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College Contribution - Do I Have to Pay for College, Too!
Contribution by a parent for the post-high school educational expense is dependent upon the ability of the parents to contribute, the desire and ability of the child or children to succeed in their educational and vocational pursuits, and a number of other factors. Suffice it to say that if the parents have the income or credit and the child has the desire and ability, the Court will generally compel the parents to contribute, many times in proportion to the parents' income. It is obvious that the goal is to create the opportunity for children to become well-educated, advance their careers and vocations and become self-supporting. The obligation can continue throughout the outer bounds of the educational spectrum. For example, professional parents create an expectation that their children will become professionals and therefore, give rise to an obligation to pay for post-college degrees. Many Judges ask the question whether the parents would have contributed toward the advanced educational needs of children had the marriage remained intact.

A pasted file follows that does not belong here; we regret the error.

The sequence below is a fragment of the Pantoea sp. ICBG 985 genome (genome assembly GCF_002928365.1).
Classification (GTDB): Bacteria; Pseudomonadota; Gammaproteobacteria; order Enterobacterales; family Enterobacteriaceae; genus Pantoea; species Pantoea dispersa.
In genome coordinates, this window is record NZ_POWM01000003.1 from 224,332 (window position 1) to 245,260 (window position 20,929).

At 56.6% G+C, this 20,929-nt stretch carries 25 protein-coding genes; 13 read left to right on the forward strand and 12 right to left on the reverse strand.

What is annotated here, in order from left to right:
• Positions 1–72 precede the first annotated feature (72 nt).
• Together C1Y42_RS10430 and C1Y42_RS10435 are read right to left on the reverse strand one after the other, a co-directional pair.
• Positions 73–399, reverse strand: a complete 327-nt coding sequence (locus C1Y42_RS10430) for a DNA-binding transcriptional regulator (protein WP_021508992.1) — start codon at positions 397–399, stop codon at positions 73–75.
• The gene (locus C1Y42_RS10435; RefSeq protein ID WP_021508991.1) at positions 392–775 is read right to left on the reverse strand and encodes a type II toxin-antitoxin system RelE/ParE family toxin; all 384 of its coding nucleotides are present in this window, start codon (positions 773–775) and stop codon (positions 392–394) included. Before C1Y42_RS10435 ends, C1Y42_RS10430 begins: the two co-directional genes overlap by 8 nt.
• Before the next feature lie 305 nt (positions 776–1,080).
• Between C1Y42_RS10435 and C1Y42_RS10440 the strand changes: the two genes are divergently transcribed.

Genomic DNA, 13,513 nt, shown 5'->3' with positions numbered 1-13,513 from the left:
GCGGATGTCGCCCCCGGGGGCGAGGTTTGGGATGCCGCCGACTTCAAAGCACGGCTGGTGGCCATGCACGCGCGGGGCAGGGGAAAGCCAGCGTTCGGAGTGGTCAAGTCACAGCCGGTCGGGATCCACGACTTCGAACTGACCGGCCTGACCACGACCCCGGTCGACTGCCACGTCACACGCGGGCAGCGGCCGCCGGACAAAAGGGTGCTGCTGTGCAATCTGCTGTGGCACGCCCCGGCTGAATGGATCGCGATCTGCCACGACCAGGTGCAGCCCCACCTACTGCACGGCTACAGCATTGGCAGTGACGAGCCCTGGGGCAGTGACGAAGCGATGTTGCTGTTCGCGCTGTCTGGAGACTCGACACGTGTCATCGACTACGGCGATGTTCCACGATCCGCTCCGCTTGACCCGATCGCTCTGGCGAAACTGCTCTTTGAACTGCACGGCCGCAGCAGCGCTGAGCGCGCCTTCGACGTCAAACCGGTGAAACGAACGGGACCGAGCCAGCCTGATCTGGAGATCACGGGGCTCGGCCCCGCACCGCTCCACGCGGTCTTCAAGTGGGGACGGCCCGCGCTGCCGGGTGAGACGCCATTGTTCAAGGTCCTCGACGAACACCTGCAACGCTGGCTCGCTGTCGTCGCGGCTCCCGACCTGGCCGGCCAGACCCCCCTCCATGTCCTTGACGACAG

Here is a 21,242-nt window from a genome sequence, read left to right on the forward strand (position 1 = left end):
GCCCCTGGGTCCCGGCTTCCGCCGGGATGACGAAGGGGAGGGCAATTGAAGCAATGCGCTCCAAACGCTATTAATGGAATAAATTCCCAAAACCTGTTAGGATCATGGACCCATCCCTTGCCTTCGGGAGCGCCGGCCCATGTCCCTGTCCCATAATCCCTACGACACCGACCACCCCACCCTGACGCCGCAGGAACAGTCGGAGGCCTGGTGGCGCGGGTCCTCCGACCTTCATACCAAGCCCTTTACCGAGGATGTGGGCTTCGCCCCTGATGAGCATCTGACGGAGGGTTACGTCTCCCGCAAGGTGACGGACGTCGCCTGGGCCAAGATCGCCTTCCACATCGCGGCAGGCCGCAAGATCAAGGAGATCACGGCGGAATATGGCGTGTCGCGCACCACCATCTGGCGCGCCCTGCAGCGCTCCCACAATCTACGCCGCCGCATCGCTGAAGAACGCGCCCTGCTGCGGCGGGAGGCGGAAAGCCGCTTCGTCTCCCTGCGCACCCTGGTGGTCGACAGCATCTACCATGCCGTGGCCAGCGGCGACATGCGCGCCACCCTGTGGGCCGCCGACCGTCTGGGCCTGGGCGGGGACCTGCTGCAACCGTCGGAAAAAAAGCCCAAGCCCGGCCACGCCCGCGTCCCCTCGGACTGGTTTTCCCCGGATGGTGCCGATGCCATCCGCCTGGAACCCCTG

There are exceptions to the general rule that parents contribute to a child's education. The New Jersey Supreme Court, in a case entitled Newburgh v. Arrigo, has set forth the following additional factors which may be considered:
The Family Court routinely request the children to obtain all available student loans, grants, scholarships or aid as well as contributing to living expenses by part-time work, if available.
To file for divorce in New Jersey under no-fault grounds, the couple must have been living separate and apart in different residences for at least 18 consecutive months. There must be no hope of reconciliation in the marriage.
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"A Plain English Guide to Protecting Your Children"
Author: Mary L. Boland, Attorney at Law
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